His brief success in the council bore fruit and, although the depression had worsened, his voice was heard regularly in the courts. In February 1844 he undertook the defence of John Knatchbull, a convict who had senselessly murdered a young woman shopkeeper. Lowe's plea was novel for his time: that insanity of the will could exist apart from insanity of the intellect. He argued that Knatchbull had yielded to an irresistible impulse and could not be held responsible for his crime. The court, however, ruled otherwise. The Lowes subsequently adopted the murdered woman's two young children, Bobby and Polly Jamieson.
In March 1844 Gipps, confronted with large expenses for immigration, presented the Executive Council with a draft of squatting regulations that would raise the needed revenue. To Lowe, Gipps's move seemed incompatible with constitutional government. 'The power over the purse vested in the Legislature was perfectly useless', he was to declare, 'if the Government had at its entire command another resource derivable from the people, which it could raise without limit, and without reference to the assent or dissent of their representatives'. Simultaneous with his first major difference with the governor on public policy, there sprang up between them a private misunderstanding over the guest list at Government House, a dispute that contributed to the rupture of their friendship. In mid-March Lowe cast about for a constituency in Port Phillip, only to be rebuffed because, ironically, he was considered likely to support Gipps even from an elective seat.
Towards the end of April Lowe joined the Pastoral Association of New South Wales, which had been formed to combat the new squatting regulations. Gipps, angered by Lowe's desertion, sought to remove him from the council, but Lowe refused to relinquish his seat until he had completed a report on popular education, which recommended a state-supported, non-denominational system of schools. The council agreed to this suggestion, but Gipps, influenced by the strong protests of the Anglican bishop, by increasing ill health, and by personal bitterness towards his recalcitrant council, refused to carry out the council's recommendations. In the years that followed Lowe pursued the matter until, in 1847, Governor Sir Charles FitzRoy sanctioned the beginnings of a National school system.
After his resignation from the council in August 1844 Lowe, with the backing of the Pastoral Association, launched on 30 November a weekly journal, the Atlas, the declared purpose of which was to lobby for responsible government and for colonial control of colonial waste lands. 'This is the colony', Lowe wrote, 'that's under the Governor, that's under the Clerk, that's under the Lord, that's under the Commons, who are under the people, who know and care nothing about it'. During the first half year of publication he filled the pages of the Atlas with scathing articles and poems as public duties came to occupy more of his time, he gradually relinquished control of the paper, until in 1847 he severed all connexion with it.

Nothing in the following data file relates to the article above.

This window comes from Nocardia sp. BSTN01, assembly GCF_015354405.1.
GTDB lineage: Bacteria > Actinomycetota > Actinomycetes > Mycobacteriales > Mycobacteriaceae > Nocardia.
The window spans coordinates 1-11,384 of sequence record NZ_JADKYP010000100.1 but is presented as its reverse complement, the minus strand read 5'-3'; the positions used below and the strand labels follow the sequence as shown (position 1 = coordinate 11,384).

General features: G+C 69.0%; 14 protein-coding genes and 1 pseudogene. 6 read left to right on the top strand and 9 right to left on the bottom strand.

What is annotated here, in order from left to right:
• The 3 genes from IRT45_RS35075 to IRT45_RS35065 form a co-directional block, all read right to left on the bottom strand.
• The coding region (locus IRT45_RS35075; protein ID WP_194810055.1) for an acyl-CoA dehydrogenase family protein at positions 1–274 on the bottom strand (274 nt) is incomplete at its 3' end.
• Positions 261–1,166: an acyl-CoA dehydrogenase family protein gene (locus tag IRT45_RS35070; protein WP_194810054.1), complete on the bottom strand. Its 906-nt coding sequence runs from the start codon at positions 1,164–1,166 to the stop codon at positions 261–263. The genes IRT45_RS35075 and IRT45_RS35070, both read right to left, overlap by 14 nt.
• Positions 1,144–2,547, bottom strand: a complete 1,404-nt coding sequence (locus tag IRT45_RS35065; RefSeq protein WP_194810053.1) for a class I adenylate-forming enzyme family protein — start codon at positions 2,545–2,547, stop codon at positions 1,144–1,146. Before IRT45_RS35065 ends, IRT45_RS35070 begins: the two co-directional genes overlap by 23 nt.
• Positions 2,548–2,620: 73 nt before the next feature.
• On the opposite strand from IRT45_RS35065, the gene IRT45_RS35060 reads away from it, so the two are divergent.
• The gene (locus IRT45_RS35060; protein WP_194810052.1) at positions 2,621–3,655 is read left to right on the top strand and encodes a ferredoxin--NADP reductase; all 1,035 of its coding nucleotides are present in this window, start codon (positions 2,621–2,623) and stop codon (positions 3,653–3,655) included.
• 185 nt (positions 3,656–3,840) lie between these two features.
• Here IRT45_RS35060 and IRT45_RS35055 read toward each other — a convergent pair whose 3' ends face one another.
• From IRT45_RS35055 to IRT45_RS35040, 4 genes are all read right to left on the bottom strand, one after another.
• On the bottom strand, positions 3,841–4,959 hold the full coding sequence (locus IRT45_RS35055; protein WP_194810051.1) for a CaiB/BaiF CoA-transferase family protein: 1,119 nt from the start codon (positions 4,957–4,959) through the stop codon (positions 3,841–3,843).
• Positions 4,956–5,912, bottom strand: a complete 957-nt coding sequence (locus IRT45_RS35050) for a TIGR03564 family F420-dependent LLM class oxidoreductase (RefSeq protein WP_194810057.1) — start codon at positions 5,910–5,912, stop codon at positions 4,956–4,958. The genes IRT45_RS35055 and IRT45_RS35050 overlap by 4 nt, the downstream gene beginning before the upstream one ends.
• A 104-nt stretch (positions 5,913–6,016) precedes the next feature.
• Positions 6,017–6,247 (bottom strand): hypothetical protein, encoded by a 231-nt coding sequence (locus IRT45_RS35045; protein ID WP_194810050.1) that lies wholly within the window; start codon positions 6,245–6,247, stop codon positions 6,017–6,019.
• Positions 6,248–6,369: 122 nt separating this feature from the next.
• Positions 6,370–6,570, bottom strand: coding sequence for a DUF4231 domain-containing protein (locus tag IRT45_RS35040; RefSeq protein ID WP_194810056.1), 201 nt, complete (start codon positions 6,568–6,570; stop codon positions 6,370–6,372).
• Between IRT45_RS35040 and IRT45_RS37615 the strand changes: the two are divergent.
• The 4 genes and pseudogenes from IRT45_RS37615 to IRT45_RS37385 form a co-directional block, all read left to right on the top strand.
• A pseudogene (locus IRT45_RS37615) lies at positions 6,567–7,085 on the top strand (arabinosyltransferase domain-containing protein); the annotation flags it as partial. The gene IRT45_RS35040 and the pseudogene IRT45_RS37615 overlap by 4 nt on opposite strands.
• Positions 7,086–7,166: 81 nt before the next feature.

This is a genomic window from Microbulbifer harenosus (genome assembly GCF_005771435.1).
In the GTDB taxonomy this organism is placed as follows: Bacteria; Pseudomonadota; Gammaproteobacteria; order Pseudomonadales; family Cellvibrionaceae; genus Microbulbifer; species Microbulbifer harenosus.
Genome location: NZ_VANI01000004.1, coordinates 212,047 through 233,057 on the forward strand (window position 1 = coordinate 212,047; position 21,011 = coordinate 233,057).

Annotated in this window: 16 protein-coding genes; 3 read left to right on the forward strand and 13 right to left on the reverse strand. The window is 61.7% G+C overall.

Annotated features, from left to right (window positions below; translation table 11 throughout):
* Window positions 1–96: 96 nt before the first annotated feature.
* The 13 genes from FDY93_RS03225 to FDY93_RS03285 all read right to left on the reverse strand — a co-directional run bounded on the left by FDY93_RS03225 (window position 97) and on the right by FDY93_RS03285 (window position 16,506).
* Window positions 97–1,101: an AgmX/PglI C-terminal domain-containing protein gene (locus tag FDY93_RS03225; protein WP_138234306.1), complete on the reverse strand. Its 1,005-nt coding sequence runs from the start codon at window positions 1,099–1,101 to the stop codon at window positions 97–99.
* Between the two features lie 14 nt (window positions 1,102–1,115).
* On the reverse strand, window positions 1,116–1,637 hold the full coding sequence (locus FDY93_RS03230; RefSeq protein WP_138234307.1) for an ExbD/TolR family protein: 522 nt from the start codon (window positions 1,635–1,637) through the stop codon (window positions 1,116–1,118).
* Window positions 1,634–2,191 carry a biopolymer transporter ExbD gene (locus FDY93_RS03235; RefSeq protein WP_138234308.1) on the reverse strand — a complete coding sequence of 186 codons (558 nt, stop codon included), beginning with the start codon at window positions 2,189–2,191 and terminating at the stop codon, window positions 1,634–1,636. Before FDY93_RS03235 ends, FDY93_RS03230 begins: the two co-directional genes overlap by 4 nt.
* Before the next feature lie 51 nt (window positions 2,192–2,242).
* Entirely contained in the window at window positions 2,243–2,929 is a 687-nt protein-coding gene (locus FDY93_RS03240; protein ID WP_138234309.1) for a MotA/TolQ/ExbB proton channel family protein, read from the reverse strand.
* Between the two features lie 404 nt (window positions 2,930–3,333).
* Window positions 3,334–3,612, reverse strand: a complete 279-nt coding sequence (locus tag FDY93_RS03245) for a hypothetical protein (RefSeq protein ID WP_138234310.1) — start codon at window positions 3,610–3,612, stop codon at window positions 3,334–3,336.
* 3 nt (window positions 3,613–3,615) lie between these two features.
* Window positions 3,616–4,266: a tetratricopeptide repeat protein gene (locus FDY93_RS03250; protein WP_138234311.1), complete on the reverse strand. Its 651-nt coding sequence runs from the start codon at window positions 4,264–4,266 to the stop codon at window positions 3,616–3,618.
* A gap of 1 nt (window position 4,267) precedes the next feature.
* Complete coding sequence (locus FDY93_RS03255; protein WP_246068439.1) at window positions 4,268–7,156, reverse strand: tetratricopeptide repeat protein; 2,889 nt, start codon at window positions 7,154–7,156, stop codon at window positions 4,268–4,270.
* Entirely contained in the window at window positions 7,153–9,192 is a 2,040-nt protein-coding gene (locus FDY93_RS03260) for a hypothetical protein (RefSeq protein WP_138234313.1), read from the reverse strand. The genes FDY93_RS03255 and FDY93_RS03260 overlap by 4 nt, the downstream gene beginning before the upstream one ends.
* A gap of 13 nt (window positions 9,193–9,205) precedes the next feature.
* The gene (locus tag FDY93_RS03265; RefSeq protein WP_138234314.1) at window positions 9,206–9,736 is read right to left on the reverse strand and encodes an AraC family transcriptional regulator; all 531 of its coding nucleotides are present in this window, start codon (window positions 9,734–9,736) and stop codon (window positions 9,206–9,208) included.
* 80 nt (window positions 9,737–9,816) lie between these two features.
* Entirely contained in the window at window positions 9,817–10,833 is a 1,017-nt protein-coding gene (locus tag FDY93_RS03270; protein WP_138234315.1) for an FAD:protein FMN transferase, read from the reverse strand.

In April 1845 he returned to the Legislative Council. When news of the new land orders arrived in 1847, Lowe delivered five major speeches in which, with passionate sincerity, he disparaged the squatters' aims. In 1847 and 1849 he produced two masterful committee reports refuting the Wakefieldian theory of a high minimum price of land and advocating colonial control of colonial waste lands.
During his philippics on the land question in 1847 Lowe made his first direct appeal for popular support. In January 1848 when a Constitution involving indirect elections was proposed, he enhanced his popularity by an eloquent plea at a public meeting for passive resistance to any departure from the time-honoured principles of the British Constitution. At the general elections in June 1848 he was nominated by a committee of tradesmen for one of Sydney's two seats in the Legislative Council, and on 30 July was returned a close second to Wentworth in what the secretary of his election committee, (Sir) Henry Parkes, termed 'the birthday of Australian democracy'. In the following year, having come to believe that without convict labour the squatters could not succeed in their designs for land aggrandizement, Lowe was one of the leaders of popular resistance to an attempt of the British government to renew transportation. In June 1849, standing on the roof of an omnibus at Circular Quay, with the convict ship Hashemy anchored near by, he told the crowd: 'The injustice forced upon the Americans is not half so great as that forced upon this colony'. The British government made no further attempt to renew transportation to Sydney.
At the hustings in 1848 Lowe had expressed faith in the common people, provided they were educated, but he remained inalterably opposed either to class legislation or to manhood suffrage. He refused to join the Constitutional Association, a working class political organization which had grown out of the committee that had engineered his election. He also refused to help Sydney's unemployed to obtain relief from the government. But perhaps his crowning apostasy in the eyes of the working class was his support of the bounty immigration bill, which would have required assisted immigrants who subsequently left the colony to repay to the government the cost of their passage from Britain. When Lowe in November 1849, on account of his wife's increasing homesickness and ill health, unexpectedly announced his intended departure for England, there were few regrets, although his political supporters expressed annoyance at having to undergo the expense of another election. On 27 January 1850 the Lowes and the two Jamieson children sailed for home.